MANATEE -- A crowd turned up Monday to hear plans for a 150-acre expansion of the county's popular Robinson Preserve and got a history lesson as well.
Part of the expansion area along the southeast edge of the original Bradenton preserve was once owned by the Reasoner family, which founded a pioneering nursery and landscaping business dating back more than 100 years, said Charlie Hunsicker, Manatee County natural resources director.
Sometime during the early 1900s, the Reasoners took ships to Africa and South America and brought back plant cuttings they thought would thrive in the Florida climate, he said.
They pioneered cultivation of red grapefruit and introduced many other novel species, some of which remain in land the county is adding to the original 487 acres of Robinson Preserve, Hunsicker said.
"They are 80 to 90 years old, and beautiful," said Hunsicker of the mature specimens.
That will be one of thetreats visitors will enjoy,Hunsicker said, duringan informational meeting attended by about 40 at the Palma Sola Botanical Garden.
The new acreage might open in 2017, Hunsicker said, after restoration beginning in December 2014 is concluded.
He expects money from
the 2010 BP oil spill settlement will be granted to the county for the $4.1 million expansion and restoration. The Southwest Florida Water Management District may also help fund the project, he said.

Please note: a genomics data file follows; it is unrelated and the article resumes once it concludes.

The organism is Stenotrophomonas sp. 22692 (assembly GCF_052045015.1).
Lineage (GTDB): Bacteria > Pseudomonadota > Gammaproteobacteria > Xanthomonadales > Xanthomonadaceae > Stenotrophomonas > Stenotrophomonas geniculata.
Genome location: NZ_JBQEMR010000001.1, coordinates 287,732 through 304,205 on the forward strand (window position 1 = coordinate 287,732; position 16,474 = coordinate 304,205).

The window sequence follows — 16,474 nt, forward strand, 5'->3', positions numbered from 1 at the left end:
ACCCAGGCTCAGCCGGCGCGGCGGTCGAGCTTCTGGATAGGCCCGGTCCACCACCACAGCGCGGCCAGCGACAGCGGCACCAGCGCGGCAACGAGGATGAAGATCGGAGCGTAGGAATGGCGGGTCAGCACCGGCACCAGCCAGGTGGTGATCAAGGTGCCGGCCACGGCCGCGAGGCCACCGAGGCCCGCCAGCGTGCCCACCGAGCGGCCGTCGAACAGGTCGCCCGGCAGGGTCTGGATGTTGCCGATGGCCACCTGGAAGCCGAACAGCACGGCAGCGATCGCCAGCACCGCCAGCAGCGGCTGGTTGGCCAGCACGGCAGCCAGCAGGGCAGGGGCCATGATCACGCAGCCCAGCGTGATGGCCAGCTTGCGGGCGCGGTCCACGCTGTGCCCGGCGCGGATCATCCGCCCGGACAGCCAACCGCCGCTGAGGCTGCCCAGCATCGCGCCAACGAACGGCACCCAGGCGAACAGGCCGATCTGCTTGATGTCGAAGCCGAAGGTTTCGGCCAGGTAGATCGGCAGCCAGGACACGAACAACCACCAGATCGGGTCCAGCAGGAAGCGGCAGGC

After the presentation, the crowd gave Hunsicker and two staff members an ovation for acquiring and restoring the preserve at 1704 99th St. NW.
"I want to say 'Thank you,' " said Kim Fabre, 57, who lives nearby and goes there often. "It's been so amazing; there's always something different to do."
Rod Niemann, 66, director of logistics for Pierce Manufacturing, said: "It was very interesting to hear about Robinson Preserve. I didn't realize what it was in the 1910s and '20s." An avid biker, Niemann likes to ride 25 miles from his home to the preserve and back, he said after the meeting.
Expanding the county's preserve, which already draws 300,000 visitors every year, is expected to help solidify it as one of Tampa Bay's most significant eco-attractions, Hunsicker said.
Sara Kennedy, Herald reporter, can be reached at 941-745-7031. Follow her on Twitter @sarawrites.